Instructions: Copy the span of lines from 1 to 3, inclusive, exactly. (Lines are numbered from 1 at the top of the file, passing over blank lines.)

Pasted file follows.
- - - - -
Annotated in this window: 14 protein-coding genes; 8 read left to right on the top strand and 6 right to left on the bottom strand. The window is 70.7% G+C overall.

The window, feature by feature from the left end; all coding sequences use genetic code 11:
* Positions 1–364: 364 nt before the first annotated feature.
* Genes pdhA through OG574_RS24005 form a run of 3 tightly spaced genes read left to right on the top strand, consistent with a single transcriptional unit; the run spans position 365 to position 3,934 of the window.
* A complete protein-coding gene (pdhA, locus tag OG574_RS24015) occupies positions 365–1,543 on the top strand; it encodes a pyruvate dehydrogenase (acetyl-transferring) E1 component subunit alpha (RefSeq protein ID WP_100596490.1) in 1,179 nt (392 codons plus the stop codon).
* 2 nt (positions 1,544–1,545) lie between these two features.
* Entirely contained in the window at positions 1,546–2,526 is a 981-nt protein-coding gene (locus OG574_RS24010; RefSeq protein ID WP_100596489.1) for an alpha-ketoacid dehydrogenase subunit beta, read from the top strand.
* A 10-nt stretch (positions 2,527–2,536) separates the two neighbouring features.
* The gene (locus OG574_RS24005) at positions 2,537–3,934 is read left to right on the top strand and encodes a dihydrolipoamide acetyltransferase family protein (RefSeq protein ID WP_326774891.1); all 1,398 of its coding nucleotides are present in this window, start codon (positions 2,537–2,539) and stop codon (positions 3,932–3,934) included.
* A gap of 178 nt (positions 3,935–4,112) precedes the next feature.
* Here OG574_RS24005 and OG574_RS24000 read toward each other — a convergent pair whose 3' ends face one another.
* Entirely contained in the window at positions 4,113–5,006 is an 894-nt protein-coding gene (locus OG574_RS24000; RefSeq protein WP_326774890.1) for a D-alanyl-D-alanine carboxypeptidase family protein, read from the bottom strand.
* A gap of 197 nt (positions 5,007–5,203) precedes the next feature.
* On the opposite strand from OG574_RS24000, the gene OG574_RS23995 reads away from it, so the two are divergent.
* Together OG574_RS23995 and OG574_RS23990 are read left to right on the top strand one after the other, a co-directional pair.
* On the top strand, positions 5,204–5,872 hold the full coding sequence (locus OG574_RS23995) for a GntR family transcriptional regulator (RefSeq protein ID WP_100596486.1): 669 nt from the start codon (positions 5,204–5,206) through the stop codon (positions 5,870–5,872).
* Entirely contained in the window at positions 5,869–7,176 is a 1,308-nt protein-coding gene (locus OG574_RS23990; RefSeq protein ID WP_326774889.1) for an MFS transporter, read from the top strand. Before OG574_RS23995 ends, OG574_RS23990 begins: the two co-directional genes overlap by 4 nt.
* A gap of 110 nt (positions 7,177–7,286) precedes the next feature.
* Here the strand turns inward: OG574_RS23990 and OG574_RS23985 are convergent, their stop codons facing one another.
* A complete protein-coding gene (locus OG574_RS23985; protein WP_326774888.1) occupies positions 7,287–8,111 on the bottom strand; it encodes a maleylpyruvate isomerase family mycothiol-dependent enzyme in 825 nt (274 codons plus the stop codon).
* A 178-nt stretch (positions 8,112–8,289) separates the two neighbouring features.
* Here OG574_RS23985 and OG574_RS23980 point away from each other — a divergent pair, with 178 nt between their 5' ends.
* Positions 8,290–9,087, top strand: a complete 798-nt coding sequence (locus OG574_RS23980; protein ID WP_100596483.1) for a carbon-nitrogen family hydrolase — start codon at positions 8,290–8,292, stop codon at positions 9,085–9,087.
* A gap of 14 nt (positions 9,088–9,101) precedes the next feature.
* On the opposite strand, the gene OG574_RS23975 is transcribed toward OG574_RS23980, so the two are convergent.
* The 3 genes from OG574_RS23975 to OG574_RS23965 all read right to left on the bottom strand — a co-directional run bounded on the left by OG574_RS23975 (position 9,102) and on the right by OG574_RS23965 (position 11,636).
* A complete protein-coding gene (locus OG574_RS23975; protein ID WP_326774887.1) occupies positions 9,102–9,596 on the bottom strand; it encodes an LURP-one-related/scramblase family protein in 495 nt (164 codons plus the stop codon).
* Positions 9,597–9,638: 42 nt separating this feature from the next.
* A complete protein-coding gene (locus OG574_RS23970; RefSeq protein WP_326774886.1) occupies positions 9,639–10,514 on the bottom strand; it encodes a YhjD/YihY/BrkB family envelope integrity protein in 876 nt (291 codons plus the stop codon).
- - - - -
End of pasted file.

Annotated in this window: 14 protein-coding genes; 8 read left to right on the top strand and 6 right to left on the bottom strand. The window is 70.7% G+C overall.

The window, feature by feature from the left end; all coding sequences use genetic code 11:
* Positions 1–364: 364 nt before the first annotated feature.